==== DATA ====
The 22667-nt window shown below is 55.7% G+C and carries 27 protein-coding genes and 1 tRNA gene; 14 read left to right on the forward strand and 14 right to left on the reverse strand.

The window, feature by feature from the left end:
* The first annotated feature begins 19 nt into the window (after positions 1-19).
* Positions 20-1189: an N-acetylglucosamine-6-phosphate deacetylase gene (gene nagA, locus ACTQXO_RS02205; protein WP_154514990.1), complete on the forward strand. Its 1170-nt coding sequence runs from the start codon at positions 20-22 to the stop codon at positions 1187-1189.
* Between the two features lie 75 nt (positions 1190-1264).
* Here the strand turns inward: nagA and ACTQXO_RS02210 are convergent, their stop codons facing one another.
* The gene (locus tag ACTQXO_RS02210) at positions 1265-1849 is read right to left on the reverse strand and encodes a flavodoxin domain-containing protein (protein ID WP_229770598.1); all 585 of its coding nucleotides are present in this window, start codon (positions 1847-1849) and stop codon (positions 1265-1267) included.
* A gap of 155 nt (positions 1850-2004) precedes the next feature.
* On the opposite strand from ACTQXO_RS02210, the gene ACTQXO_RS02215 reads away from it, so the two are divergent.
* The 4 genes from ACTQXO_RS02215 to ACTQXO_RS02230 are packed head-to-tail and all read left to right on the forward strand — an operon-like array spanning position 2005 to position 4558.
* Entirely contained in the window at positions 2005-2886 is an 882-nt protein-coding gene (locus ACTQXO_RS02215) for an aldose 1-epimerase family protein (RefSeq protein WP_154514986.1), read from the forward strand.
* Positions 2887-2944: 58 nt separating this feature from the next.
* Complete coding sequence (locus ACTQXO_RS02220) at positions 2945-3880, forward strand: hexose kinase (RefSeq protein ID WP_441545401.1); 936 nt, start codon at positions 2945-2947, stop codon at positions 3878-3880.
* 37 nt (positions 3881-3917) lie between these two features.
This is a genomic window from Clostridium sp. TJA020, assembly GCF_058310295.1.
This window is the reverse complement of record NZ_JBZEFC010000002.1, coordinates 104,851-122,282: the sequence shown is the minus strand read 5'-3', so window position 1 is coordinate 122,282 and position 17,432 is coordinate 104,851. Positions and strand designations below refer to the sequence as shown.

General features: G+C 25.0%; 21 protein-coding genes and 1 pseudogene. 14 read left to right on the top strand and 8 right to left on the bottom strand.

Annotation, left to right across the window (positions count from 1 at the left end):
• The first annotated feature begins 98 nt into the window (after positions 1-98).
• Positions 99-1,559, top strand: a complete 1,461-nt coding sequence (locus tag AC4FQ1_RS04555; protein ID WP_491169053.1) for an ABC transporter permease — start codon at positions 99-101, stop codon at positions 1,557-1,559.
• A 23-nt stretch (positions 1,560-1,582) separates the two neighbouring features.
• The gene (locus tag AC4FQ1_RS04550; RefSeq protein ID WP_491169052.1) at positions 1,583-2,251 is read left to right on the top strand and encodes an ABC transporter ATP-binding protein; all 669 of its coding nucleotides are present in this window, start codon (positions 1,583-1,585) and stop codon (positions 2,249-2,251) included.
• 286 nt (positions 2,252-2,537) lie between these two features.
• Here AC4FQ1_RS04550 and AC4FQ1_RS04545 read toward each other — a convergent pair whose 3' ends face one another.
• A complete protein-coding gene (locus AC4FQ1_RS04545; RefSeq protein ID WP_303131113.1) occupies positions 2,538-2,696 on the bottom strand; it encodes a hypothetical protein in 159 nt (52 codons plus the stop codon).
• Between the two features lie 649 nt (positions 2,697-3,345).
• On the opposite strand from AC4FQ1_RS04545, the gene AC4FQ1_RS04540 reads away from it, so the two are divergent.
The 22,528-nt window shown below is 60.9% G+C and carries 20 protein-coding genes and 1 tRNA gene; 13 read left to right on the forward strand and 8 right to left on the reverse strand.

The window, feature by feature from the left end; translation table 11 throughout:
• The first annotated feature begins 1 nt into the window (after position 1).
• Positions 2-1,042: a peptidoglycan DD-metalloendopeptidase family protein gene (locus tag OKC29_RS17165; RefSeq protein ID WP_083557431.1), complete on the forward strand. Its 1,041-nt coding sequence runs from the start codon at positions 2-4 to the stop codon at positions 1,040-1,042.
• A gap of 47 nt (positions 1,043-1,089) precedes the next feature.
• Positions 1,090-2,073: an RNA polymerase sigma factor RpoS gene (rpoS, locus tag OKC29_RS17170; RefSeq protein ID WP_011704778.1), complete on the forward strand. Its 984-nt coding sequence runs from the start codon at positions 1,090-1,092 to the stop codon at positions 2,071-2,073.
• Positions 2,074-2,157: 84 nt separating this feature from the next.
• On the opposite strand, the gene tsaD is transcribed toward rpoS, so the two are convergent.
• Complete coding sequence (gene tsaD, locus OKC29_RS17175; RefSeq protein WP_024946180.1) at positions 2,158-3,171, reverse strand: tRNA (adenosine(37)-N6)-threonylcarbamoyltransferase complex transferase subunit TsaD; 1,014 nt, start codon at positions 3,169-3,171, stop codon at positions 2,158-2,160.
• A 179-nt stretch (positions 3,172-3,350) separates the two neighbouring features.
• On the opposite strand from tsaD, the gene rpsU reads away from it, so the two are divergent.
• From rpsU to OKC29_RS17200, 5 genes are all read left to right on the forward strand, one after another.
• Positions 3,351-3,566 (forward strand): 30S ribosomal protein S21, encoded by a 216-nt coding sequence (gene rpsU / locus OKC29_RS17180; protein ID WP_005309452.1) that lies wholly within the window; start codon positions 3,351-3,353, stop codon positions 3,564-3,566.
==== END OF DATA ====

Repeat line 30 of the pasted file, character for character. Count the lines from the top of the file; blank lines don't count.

• The first annotated feature begins 1 nt into the window (after position 1).